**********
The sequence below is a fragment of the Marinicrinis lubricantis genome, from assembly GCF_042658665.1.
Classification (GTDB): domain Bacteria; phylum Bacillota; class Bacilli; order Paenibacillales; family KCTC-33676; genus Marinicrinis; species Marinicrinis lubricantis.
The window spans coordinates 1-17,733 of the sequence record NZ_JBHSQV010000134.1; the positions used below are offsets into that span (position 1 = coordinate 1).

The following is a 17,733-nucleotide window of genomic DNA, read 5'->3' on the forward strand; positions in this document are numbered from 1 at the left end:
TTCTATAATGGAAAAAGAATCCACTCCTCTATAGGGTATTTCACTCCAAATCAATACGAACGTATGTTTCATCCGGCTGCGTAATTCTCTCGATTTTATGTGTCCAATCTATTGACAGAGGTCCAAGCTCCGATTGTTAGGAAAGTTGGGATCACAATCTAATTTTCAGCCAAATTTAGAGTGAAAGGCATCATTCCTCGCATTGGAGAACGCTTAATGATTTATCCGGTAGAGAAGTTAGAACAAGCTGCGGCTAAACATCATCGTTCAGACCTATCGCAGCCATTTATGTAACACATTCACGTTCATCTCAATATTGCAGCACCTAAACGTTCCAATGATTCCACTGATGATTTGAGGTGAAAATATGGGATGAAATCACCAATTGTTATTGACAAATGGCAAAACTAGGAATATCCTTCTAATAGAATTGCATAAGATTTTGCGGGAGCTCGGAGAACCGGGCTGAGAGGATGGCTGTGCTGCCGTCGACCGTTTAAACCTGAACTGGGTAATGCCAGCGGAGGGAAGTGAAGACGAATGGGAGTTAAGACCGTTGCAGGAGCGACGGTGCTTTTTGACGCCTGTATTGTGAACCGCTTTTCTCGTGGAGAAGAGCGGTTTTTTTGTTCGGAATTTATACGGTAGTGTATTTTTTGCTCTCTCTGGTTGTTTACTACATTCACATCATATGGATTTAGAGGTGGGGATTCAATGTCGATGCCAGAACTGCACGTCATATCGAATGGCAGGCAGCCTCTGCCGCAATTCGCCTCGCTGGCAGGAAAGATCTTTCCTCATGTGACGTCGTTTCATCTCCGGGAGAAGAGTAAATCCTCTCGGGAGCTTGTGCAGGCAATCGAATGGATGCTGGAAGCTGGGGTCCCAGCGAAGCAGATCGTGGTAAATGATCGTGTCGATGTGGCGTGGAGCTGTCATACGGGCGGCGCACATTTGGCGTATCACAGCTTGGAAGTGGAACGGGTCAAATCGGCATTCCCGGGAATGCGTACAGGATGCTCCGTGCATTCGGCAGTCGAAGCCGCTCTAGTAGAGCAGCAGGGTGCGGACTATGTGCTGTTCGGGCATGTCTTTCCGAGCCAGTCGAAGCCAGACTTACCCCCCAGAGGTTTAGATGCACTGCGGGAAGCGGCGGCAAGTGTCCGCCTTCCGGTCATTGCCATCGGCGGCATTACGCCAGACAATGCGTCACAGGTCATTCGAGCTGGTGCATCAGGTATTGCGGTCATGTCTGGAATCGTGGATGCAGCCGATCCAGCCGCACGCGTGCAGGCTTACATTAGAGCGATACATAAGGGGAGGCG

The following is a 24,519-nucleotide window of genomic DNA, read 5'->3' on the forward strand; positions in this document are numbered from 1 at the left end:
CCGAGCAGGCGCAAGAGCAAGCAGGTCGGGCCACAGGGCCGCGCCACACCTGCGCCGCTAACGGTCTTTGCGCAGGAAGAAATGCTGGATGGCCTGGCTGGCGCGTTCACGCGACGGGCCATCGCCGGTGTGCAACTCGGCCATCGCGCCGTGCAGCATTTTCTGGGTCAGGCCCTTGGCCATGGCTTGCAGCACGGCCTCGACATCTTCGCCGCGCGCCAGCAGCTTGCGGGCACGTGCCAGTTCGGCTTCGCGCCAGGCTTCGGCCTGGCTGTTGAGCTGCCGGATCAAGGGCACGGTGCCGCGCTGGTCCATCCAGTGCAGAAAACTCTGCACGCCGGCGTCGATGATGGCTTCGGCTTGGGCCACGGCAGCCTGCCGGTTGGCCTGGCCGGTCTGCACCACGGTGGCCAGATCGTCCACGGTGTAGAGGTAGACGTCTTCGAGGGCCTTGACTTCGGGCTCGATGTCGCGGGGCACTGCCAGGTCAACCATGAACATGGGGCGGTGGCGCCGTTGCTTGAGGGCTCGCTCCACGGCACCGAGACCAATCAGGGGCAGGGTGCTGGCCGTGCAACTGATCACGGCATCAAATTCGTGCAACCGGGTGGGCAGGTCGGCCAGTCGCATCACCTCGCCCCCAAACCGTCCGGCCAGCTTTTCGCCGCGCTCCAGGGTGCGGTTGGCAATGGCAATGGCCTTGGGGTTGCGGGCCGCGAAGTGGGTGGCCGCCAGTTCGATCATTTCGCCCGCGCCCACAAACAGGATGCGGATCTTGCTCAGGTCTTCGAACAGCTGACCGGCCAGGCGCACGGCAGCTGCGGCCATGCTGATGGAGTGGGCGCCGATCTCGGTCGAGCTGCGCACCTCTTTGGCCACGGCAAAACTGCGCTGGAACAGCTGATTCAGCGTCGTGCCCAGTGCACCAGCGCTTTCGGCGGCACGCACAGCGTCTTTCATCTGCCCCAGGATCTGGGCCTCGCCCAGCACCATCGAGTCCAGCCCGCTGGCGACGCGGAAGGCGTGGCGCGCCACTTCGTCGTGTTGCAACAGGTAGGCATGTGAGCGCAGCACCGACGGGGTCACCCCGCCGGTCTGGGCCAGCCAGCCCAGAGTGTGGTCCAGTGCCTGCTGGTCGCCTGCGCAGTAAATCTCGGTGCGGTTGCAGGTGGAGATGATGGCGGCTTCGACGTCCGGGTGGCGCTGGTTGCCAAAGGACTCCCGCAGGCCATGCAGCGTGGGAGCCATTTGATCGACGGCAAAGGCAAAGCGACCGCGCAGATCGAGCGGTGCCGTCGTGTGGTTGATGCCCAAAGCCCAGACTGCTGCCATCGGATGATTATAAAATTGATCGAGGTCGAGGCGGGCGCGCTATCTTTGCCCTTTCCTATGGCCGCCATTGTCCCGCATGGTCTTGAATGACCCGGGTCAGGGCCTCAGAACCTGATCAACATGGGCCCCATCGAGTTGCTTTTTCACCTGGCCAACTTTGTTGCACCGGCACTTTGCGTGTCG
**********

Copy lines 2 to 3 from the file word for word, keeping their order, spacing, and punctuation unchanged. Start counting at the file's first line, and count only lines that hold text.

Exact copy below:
Classification (GTDB): domain Bacteria; phylum Bacillota; class Bacilli; order Paenibacillales; family KCTC-33676; genus Marinicrinis; species Marinicrinis lubricantis.
The window spans coordinates 1-17,733 of the sequence record NZ_JBHSQV010000134.1; the positions used below are offsets into that span (position 1 = coordinate 1).